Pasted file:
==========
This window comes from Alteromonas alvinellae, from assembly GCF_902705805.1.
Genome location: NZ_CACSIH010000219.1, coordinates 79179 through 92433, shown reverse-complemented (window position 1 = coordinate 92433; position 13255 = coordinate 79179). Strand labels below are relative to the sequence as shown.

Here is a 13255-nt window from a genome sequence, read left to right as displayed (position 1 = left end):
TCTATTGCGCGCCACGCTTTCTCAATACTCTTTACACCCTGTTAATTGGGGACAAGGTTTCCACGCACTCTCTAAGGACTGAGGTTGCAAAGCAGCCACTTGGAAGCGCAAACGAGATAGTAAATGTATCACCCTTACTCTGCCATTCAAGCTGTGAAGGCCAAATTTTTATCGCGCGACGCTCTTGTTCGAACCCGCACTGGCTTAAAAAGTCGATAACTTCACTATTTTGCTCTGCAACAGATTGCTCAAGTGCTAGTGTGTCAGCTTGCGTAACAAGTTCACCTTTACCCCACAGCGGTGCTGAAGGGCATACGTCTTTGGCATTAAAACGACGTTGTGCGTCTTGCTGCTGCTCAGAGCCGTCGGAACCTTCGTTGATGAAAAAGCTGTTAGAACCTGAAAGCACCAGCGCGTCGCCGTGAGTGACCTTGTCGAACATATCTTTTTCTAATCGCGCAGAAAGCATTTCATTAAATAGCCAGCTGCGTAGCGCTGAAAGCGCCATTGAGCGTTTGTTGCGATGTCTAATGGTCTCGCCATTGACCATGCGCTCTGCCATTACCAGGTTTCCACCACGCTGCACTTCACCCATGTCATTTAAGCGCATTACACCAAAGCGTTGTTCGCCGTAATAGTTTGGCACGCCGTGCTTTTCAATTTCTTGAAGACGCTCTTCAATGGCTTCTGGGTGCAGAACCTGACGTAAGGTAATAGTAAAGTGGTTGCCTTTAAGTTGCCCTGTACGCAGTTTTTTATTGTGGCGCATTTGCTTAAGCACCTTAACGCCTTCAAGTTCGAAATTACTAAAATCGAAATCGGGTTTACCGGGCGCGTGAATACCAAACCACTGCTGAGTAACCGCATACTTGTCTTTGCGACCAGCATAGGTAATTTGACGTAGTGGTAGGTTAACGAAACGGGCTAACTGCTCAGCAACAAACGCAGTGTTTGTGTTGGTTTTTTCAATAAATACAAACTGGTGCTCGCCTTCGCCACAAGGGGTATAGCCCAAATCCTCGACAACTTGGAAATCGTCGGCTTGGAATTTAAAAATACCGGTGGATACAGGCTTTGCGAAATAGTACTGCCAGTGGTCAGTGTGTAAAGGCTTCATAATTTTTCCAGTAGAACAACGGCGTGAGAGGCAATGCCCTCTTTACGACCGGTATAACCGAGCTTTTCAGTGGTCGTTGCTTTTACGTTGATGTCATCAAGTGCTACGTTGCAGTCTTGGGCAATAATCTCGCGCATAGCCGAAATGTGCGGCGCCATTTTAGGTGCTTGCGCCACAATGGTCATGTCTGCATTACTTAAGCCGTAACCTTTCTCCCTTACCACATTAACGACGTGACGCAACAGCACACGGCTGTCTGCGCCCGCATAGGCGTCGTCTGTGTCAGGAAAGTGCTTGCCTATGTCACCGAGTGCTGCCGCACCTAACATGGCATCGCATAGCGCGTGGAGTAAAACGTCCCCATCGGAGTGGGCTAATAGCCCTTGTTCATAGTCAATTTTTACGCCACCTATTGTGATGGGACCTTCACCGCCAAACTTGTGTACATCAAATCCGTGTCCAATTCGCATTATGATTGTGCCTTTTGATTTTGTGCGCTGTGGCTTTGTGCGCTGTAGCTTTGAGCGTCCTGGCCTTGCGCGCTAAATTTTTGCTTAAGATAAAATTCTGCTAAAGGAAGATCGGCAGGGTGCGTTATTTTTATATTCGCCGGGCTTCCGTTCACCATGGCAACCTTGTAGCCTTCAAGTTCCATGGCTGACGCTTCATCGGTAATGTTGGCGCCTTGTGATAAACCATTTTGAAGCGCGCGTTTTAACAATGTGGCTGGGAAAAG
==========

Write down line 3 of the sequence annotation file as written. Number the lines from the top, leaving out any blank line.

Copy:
Here is a 13255-nt window from a genome sequence, read left to right as displayed (position 1 = left end):